Like Aisha to Bombay, I’ve come to Guru Dutt recently. But what I’ve lacked in time I’ve made up for in intensity. I’ve watched all his films (directed, produced and acted, under his banner and outside it) and the documentary at least twice, read all those books (and also the one on his wife, Geeta); consumed copious amounts of content about him online. And got consumed in the process.

While I’ve of course come to ♥ him as an artist (and here, I include all his talents of direction, acting, song picturisation, choreography and cinematography), I realised, perhaps just like Aisha did with Sid, that what drew me to him was something personal: humanism. His own, as well as that of his characters. And in the case of GD (as he is fondly referred to by many), those two universes are pretty much the same.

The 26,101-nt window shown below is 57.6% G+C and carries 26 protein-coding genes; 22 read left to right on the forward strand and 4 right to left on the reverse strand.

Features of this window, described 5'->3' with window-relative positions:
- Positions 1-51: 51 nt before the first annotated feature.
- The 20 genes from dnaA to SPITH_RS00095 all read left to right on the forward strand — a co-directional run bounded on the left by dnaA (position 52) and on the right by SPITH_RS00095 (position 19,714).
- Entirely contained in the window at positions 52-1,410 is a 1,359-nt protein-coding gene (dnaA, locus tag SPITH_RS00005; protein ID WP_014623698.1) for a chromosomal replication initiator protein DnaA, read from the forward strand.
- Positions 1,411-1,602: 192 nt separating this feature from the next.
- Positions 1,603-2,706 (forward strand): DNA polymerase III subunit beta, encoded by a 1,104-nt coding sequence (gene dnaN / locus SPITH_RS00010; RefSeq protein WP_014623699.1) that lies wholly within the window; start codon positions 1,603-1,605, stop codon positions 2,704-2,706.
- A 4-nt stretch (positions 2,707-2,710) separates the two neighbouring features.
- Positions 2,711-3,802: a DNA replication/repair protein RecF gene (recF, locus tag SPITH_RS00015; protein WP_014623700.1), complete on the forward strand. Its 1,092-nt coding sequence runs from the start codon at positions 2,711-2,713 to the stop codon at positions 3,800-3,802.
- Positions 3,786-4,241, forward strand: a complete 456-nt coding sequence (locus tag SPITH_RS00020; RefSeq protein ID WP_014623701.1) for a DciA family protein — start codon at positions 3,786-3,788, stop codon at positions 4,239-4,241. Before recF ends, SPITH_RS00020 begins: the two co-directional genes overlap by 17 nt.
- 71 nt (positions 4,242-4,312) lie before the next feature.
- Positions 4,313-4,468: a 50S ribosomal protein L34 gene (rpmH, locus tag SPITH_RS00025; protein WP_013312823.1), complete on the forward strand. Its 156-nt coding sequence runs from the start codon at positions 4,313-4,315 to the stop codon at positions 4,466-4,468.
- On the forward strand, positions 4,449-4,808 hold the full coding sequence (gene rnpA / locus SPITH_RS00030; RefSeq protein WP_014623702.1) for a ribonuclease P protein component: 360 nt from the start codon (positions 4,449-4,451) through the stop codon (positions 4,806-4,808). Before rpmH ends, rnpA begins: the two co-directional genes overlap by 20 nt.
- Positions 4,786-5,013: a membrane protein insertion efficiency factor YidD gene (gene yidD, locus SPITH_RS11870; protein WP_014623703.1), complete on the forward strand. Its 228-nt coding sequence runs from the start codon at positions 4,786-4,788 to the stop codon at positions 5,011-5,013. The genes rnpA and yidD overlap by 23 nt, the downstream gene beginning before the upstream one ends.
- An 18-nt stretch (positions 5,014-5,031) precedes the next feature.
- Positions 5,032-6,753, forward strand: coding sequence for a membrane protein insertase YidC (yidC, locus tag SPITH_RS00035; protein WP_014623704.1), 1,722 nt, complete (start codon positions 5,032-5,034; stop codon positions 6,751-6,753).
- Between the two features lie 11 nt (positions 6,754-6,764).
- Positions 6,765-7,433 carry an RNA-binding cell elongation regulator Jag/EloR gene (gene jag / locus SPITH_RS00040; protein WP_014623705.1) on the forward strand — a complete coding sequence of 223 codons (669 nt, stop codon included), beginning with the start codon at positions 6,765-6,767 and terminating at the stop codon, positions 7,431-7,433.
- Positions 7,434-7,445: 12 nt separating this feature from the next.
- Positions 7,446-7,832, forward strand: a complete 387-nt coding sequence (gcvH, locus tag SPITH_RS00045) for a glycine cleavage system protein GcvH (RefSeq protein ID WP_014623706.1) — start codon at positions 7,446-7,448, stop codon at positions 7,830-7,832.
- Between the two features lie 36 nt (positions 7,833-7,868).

It’s there right in the opening scene of his most beloved and worshipped film, Pyaasa (1957). The poet Vijay is being perfectly poet-like: lying in a field, casting casual glances at the gentle ways and sways of nature. Fittingly inspired, soft couplets emerge from his soul and being, Nature acting as the muse and the idol. The poet’s blissful eye then moves to a bumblebee come to grace — or rob — a flower. Soon, heavy and intoxicated with the sweet fresh nectar, the bee decides to loll about on the ground and, a moment later, is crushed by a callous foot. The poet is devastated by the symbolism of this sight, and decides to hasten back to the real world.